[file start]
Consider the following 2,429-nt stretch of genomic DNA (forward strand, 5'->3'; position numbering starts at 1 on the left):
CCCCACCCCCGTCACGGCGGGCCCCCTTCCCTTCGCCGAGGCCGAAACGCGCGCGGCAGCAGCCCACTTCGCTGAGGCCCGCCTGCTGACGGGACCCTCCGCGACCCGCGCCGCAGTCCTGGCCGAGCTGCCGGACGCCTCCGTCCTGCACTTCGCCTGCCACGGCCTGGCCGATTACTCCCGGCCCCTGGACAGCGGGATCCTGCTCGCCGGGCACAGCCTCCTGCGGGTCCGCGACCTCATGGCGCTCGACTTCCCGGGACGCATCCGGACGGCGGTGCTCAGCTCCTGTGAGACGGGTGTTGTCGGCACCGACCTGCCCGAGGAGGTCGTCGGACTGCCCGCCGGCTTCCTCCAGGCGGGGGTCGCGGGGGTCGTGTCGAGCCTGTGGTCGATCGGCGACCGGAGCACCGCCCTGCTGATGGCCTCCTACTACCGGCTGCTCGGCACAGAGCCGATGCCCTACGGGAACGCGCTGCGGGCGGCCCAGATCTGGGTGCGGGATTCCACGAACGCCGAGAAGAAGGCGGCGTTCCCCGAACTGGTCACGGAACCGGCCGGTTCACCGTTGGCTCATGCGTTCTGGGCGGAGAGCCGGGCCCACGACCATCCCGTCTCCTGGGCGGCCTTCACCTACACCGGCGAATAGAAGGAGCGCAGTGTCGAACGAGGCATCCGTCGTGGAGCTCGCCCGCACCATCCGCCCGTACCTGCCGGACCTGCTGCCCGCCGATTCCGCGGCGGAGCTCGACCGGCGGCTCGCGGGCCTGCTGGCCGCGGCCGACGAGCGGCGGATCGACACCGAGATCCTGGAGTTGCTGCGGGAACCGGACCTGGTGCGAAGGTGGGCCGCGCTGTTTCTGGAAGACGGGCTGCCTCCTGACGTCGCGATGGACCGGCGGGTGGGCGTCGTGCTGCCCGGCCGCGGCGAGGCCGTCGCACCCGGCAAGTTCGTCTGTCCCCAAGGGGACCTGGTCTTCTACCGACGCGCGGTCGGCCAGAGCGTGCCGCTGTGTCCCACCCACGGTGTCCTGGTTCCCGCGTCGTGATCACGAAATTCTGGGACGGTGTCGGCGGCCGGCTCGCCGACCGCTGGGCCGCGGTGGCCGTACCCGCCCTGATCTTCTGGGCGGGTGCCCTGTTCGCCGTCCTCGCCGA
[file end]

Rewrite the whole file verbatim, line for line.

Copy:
Consider the following 2,429-nt stretch of genomic DNA (forward strand, 5'->3'; position numbering starts at 1 on the left):
CCCCACCCCCGTCACGGCGGGCCCCCTTCCCTTCGCCGAGGCCGAAACGCGCGCGGCAGCAGCCCACTTCGCTGAGGCCCGCCTGCTGACGGGACCCTCCGCGACCCGCGCCGCAGTCCTGGCCGAGCTGCCGGACGCCTCCGTCCTGCACTTCGCCTGCCACGGCCTGGCCGATTACTCCCGGCCCCTGGACAGCGGGATCCTGCTCGCCGGGCACAGCCTCCTGCGGGTCCGCGACCTCATGGCGCTCGACTTCCCGGGACGCATCCGGACGGCGGTGCTCAGCTCCTGTGAGACGGGTGTTGTCGGCACCGACCTGCCCGAGGAGGTCGTCGGACTGCCCGCCGGCTTCCTCCAGGCGGGGGTCGCGGGGGTCGTGTCGAGCCTGTGGTCGATCGGCGACCGGAGCACCGCCCTGCTGATGGCCTCCTACTACCGGCTGCTCGGCACAGAGCCGATGCCCTACGGGAACGCGCTGCGGGCGGCCCAGATCTGGGTGCGGGATTCCACGAACGCCGAGAAGAAGGCGGCGTTCCCCGAACTGGTCACGGAACCGGCCGGTTCACCGTTGGCTCATGCGTTCTGGGCGGAGAGCCGGGCCCACGACCATCCCGTCTCCTGGGCGGCCTTCACCTACACCGGCGAATAGAAGGAGCGCAGTGTCGAACGAGGCATCCGTCGTGGAGCTCGCCCGCACCATCCGCCCGTACCTGCCGGACCTGCTGCCCGCCGATTCCGCGGCGGAGCTCGACCGGCGGCTCGCGGGCCTGCTGGCCGCGGCCGACGAGCGGCGGATCGACACCGAGATCCTGGAGTTGCTGCGGGAACCGGACCTGGTGCGAAGGTGGGCCGCGCTGTTTCTGGAAGACGGGCTGCCTCCTGACGTCGCGATGGACCGGCGGGTGGGCGTCGTGCTGCCCGGCCGCGGCGAGGCCGTCGCACCCGGCAAGTTCGTCTGTCCCCAAGGGGACCTGGTCTTCTACCGACGCGCGGTCGGCCAGAGCGTGCCGCTGTGTCCCACCCACGGTGTCCTGGTTCCCGCGTCGTGATCACGAAATTCTGGGACGGTGTCGGCGGCCGGCTCGCCGACCGCTGGGCCGCGGTGGCCGTACCCGCCCTGATCTTCTGGGCGGGTGCCCTGTTCGCCGTCCTCGCCGA